The HRW report also suggests some remedies: upgrade resources in the relevant environmental and forestry departments, which are woefully inadequate; remove responsibility from mining companies for funding and commissioning environmental impact statements (EISs), many of which have been fraudulent; and review past EIS reports, with prosecutions and cessation of mining where they are found to be fraudulent. For the full report, click here and follow the links.

Perceptions from Islamabad: Pakistan’s twin objectives in the Afghan endgame. June 14, 2012

Posted by southasiamasala in : Afghanistan, Motwani, Nishank, Pakistan , comments closed

Nishank Motwani

The NATO summit held in Chicago last month confirmed that NATO’s combat forces would be withdrawn by the end of 2014, leaving behind an unknown number of training units in Afghanistan. As the NATO-led International Security Assistance Force’s (ISAF) mission to hand over combat command to the Afghan National Security Forces (ANSF) draws closer, Pakistan is shifting gears to protect its strategic interests in the Afghan endgame. Understanding Islamabad’s objectives is thus essential to evaluate where it stands and how and why its defined ends oppose the desired goals of Afghanistan and its US-led ISAF stakeholders.

Map of Pashtun majority areas (in green)


India: which way will the ‘swing state’ swing? June 8, 2012

Posted by sandygordon in : Afghanistan, Gordon, Sandy, India, Pakistan, Uncategorized , comments closed

Sandy Gordon

According to a leading article in The Times of India, India now finds itself in the enviable position of being courted by both the US and China, thus confirming its status as a ‘swing state’ of Asia.

Two recent meetings highlight India’s emerging role in Asian security.  On 6 June, American Secretary for Defense, Leon Panetta, told a think tank in New Delhi that India is a “linchpin” in America’s re-engagement with Asia.  He also promised India access to significant military technologies.

Following that meeting, Mr Panetta bypassed Islamabad and warned from Kabul that the US is “losing patience” with Pakistan.

Meanwhile, in the wings of the meeting of the Shanghai Cooperation Organisation (SCO) in Beijing, Chinese vice premier Li Keqiang – widely expected to be China’s next premier – told Indian foreign minister S.M. Krishna that Sino-Indian ties would be the most important bilateral relationship in the twenty-first century. According to The Wall Street Journal, in return Mr Krishna made a strong pitch for full membership of the resource-rich SCO.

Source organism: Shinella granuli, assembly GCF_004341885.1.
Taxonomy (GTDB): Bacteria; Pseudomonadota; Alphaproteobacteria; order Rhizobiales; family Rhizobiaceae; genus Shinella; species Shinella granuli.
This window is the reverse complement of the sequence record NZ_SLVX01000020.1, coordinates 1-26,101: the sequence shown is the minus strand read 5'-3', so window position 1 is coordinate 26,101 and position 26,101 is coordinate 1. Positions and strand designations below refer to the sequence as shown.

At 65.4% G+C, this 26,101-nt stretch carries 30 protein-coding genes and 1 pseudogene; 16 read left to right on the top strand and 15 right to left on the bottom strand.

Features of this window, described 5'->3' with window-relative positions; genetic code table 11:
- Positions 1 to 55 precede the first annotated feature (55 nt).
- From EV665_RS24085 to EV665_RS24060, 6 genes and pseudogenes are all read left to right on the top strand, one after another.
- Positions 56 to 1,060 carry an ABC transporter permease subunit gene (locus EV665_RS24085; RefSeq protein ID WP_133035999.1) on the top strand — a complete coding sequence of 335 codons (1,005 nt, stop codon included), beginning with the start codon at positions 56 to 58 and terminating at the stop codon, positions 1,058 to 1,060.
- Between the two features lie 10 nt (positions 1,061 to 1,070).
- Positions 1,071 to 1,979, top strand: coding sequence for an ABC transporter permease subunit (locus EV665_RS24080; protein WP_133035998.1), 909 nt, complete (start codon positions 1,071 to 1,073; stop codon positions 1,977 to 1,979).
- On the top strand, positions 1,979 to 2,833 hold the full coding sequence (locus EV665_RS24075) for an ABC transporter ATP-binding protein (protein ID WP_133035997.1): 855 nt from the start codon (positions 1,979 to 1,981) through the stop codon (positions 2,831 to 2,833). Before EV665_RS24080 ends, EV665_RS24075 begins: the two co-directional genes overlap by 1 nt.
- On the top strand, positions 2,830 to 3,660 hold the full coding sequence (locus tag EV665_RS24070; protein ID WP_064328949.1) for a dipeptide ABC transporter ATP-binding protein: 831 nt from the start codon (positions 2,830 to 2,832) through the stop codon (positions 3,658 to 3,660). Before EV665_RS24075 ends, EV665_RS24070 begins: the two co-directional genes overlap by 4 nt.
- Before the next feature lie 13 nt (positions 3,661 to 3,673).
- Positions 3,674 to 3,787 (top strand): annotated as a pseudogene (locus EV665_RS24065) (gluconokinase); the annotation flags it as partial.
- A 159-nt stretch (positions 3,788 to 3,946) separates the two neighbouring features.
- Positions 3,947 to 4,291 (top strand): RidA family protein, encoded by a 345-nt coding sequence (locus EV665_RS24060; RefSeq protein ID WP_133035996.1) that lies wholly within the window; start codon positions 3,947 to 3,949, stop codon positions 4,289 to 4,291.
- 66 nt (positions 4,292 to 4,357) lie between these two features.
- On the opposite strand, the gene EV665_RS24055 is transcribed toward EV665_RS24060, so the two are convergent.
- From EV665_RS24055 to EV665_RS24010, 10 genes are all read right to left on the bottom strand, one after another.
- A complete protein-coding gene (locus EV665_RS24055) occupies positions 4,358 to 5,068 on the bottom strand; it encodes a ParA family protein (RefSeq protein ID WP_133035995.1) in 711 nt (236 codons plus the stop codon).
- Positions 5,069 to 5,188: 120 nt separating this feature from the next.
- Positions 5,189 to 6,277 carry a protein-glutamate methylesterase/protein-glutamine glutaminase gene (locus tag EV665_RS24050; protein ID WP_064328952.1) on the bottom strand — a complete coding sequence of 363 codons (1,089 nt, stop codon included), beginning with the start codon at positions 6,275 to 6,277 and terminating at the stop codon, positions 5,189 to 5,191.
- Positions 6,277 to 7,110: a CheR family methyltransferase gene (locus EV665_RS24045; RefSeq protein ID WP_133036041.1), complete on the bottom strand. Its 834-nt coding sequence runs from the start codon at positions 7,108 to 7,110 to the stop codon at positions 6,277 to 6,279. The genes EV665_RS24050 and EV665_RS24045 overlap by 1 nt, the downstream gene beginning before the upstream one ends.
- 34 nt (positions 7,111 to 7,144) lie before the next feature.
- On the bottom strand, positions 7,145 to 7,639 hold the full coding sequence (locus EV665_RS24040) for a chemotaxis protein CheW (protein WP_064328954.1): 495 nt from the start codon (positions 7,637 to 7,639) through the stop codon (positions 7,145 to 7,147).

US Defense Secretary Panetta and Indian Defence Minister Anthony from 'The Hindu'


Poor by definition June 7, 2012

Posted by southasiamasala in : Guest authors, South Asia - General , comments closed

Monika Barthwal-Datta

Security continues to be viewed in limited terms in the Indian subcontinent.

For hundreds of millions in the Indian subcontinent, daily life is a ruthless battle. It involves being assaulted brutally by insecurities arising from socio-economic, political, environmental and even military threats to their lives and livelihoods. Despite this, at the national level, the countries in the subcontinent remain stuck to a simplistic and narrow view of what security means, i.e. the safety of the state (or regime) from military threats.

It is a view which stands fundamentally challenged in the globalised, post-Cold War world. The case for a wider understanding of security is now well-established, and in many countries, regional institutions and international organisations, academic and policy debates are informed in this way.

For the subcontinent, the narrow approach to security is unhelpful in at least two ways. One, it makes it very difficult for a more people-oriented, holistic and inclusive understanding of security to emerge, despite it being highly relevant to the needs of its people. When thinking of security, policymakers continue to be driven by the limited, state-centric approach. Likewise, security analysts continue to look to the state when seeking expressions of insecurity, while ignoring other similar expressions at the sub-state level.

Two, it overlooks the importance of actors other than the state who are active in this wider security realm. It ignores their role as legitimate security practitioners, and the potential to learn from and build on their work from a policy perspective.


Future unclear for Nepal June 1, 2012

Posted by southasiamasala in : Dowler, Amy, Nepal , comments closed

Amy Dowler

At about quarter to midnight last Sunday night, fifteen minutes before the mandate of the constituent assembly (CA) he  led was due, Cinderella-like, to expire, Nepal’s Prime Minister Baburam Bhattarai appeared on television sets across the country to deliver a live address.  Nepali speakers can listen to the full address on YouTube.

Chipladonga Protest Photo: Amy Dowler

Bhattarai confirmed what was already clear: last ditch efforts by Nepal’s three major parties – the Communist Party of Nepal (Maoist) (CPN(M)), Nepali Congress (NC) and Communist Party of Nepal (Unified Marxist-Leninist) (CPN(UML)) – and the Madheshi Morcha (a confederation of parties representing people from the southernmost part of the Terai region who entered into a coalition with the CPN(M) to form government last August) had failed to bring consensus.  What was not clear was what would happen next.  Earlier in the week the Supreme Court quashed an attempt by the government to extend the CA for a further three months.  The NC and CP(UML) had been arguing that the constitution could still be promulgated by the 28 May deadline with outstanding issues  referred to the new, post-constitution CA.  There was talk of a constitutional crisis, of emergency rule.  Some ethnic minority groups claimed they would secede from Nepal and proclaim their own states should a satisfactory solution not be found by 28 May.